Piggate. The "Piggate" scandal in the United Kingdom concerns one of the allegations made by Lord Ashcroft and Isabel Oakeshott in their unauthorised biography of British Prime Minister David Cameron, Call Me Dave.
On 20 September 2015, prior to the release of the book, it came to light that the book contains details on David Cameron's alleged use of drugs during his university days, as well as an assertion that there is photographic evidence of an alleged incident in which David Cameron, as part of an initiation ceremony to the Piers Gaveston Society, put a "private part of his anatomy" into a dead pig's mouth. Background The term "Piggate" came to be used as a hashtag on Twitter immediately after the Daily Mail posted an article about the allegations.
The name was quickly accepted by the media reporting on it.  Suzanne Moore in The Guardian compared events to those related by Hunter S. References David Cameron, drugs, debauchery and the making of an extraordinary Prime Minister. Shocking claims emerge of David Cameron's university days in new bookCall Me Dave: The Unauthorised Biography is written by Michael AshcroftDinner party guest claims to have seen cocaine in the Cameron householdBut source did not see either Cameron or his wife Samantha take the drug By Michael Ashcroft and Isabel Oakeshott For The Daily Mail Published: 22:00 GMT, 20 September 2015 | Updated: 10:58 GMT, 21 September 2015 The door was always shut, but anyone walking past might have caught a whiff of the sweet musky smell of drugs and heard laughter and music from within.
Dragging on their joints as they sprawled on the floor were the future Prime Minister, David Cameron; James Fergusson — later to become a distinguished writer; and James Delingpole, now a high-profile Right-wing journalist. The setting was Delingpole’s room in Peckwater Quad, one of the finest quadrangles in Oxford’s Christ Church college. They even gave themselves a name: The Flam Club. Subsequently, she became a nun. What #PigGate Really Says About the State of British Politics. I am going to try to do something perhaps unwise, perhaps impossible: I’m going to try to write something serious about David Cameron and the scandal that has come to be known as “PigGate.”
I’m even going to abstain from porcine puns — because for all that this story is gleeful tabloid filth, I think that at its beating heart, there is an important story here about control, about authority, and about the nature of power in modern Britain. If you’re in the dark regarding PigGate, the details are relatively simple. Billionaire tax exile and former Conservative Party Deputy Chairman Lord Michael Ashcroft has co-written, with journalist Isabel Oakeshott, an unauthorized biography of Cameron. It is not flattering and includes allegations of drug use, among other things. It’s the British establishment that has a problem with democracy. If there were any doubts that the British establishment has a problem with democracy, the last few days should have put them to rest.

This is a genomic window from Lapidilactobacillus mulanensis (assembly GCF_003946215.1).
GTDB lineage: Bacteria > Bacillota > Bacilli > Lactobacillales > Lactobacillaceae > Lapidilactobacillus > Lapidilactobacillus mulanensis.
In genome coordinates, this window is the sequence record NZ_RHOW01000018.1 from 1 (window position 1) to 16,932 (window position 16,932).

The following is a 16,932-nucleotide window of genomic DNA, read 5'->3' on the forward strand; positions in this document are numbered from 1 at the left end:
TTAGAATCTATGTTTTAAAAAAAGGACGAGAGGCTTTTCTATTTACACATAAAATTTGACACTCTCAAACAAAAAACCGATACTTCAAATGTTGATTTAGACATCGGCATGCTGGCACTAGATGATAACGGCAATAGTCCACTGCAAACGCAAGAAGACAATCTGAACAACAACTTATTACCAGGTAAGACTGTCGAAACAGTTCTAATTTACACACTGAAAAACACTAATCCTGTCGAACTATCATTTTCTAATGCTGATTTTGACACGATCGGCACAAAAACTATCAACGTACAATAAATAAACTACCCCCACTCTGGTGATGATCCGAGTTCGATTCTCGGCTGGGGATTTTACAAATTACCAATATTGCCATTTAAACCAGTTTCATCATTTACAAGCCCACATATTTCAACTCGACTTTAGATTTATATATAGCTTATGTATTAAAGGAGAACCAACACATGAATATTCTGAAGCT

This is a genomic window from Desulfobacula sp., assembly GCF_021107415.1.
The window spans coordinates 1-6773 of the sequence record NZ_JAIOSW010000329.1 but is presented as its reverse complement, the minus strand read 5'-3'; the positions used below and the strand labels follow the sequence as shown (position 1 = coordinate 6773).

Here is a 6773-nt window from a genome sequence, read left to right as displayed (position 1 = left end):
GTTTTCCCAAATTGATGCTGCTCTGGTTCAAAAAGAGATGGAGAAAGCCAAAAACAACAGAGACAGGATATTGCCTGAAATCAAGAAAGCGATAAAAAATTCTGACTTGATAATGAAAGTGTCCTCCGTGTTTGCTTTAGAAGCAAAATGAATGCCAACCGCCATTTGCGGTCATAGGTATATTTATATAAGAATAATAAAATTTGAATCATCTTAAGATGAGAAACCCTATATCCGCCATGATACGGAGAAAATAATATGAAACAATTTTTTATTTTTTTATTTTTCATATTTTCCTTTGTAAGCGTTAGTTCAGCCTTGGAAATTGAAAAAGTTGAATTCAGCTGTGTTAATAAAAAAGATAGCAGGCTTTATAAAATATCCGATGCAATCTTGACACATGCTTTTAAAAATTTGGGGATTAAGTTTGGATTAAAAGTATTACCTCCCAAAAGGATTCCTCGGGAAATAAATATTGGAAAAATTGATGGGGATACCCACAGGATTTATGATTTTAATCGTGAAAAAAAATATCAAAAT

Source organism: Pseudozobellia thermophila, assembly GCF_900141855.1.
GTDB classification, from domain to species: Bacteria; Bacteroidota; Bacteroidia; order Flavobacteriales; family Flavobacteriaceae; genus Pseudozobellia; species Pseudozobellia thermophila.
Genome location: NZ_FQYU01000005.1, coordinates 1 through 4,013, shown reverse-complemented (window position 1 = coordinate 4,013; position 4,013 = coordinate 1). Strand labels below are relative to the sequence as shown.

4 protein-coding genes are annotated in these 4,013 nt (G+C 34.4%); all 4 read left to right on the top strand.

Mark Fisher on #piggate and the death of British satire. How do you deal with a story like #piggate? A spin doctor’s view. As a spin doctor, there are two phone calls that make your heart sink: the one from a journalist relaying some excruciating allegation about your boss’s personal life or past history; and the second, the call you have to make to said boss in order to work out your response.
Working for Gordon Brown, a man of Victorian sensibilities and a volatile temper, the second call was invariably greeted with the single word “What?!” Repeated with increasing volume and violence as I recounted the misdeed of which he had been accused. Even so, I’d conclude with the essential question that all spin doctors must ask in these situations: “What’s the truth?”
Not, “What shall we say?” Or, “How do you want me to handle it?” Sometimes, especially with Brown, that question provoked an angry barrage of abuse, as if just by asking it, I was implying the allegation might be true. So what’s the truth? However, I’m confused by the lack of an official denial. De biografie van David Cameron: van fikse beschuldigingen tot #piggate. Nee, het is niet het varkensverhaal dat David Cameron de meeste schade zal berokkenen.
Dat geldt voor andere beschuldigingen die Lord Ashcroft, voormalig vice-voorzitter van de Conservatieven en oud-geldschieter van de partij, doet in zijn biografie over de premier. Gisteren publiceerde tabloid Daily Mail een samenvatting van twee hoofdstukken uit Call me Dave. Het varkensverhaal is smeuïg. #Piggate: 'David Cameron stak edele delen in dood varken' - RTL Nieuws. Groot-Brittannië is in de ban van 'piggate'.
De schrijvers van een biografie over David Cameron claimen dat de Britse premier tijdens zijn studententijd zijn geslachtsdeel in een dood varken zou hebben gestoken. Op Twitter wordt volop gegrapt. Het werkt wel - Mare - Leids Universitair Weekblad. Foto Spaarnestad/Hollandse HoogteAmsterdamse feuten moeten hun genummerde en kaalgeschoren hoofden op de tramrails leggen.
Amsterdam, oktober 1960. Door Petra Meijer.